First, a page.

That is going to be crunch time for Polish universities: how can they fit their hugely profitable extra-mural classes into the Bologna framework? Can they really get away with claiming that their extra-mural students spend an average of 38 hours per week on their studies while still holding down full-time jobs and having a life?
JonnyM 11 | 2,621
3 Jan 2012  #13
Yes - and from this link:

Wait until the process is finished. Polish licentiates are not equal to UK Bachelors' degrees.

A first degree is not needed to do an MBA.

Exactly, and MBAs (unless they're from top-ranked courses) aren't always up to much.

That is going to be crunch time for Polish universities: how can they fit their hugely profitable extra-mural classes into the Bologna framework?

They are sh1tting themselves. There have been dodgy threads here about it. Some of those part-time 'magister degrees' (I won't call them Masters') aren't worth the paper they're printed on.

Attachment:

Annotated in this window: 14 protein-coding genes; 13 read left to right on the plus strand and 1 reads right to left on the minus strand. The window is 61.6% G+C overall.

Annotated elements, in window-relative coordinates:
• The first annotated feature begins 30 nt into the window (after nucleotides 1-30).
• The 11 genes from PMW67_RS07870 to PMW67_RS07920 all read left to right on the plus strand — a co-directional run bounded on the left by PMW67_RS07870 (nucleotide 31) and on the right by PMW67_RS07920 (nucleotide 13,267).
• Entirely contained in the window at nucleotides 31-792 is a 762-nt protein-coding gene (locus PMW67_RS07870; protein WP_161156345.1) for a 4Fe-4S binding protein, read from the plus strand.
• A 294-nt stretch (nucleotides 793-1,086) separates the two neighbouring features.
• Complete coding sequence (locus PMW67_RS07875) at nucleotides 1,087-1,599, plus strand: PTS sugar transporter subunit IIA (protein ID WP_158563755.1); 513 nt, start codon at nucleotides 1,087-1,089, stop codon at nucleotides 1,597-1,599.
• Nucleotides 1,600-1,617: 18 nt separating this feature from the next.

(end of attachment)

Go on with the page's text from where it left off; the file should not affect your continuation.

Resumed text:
sa11y 5 | 331
3 Jan 2012  #14
Three years plus two foundation years following 12 years of school.

Yes - exactly, you start licencjat after 12 years of schooling (same as Bachelors).

As for Bologna Process - this is new to me, but I'm glad to see this. I completely agree that there is too many mickey-mouse degrees around.

And you DO need a degree for MBA (at least a reputable one) - if you are not over 40 and don't have years of managerial experience in top level management - the once that don't request this are as mickey-mouse as some licencjat courses around.
Harry
3 Jan 2012  #15
Exactly, and MBAs (unless they're from top-ranked courses) aren't always up to much.

Even the top-ranked courses are usually happy to take people who don't have a first degree.

Some of those part-time 'magister degrees' (I won't call them Masters') aren't worth the paper they're printed on.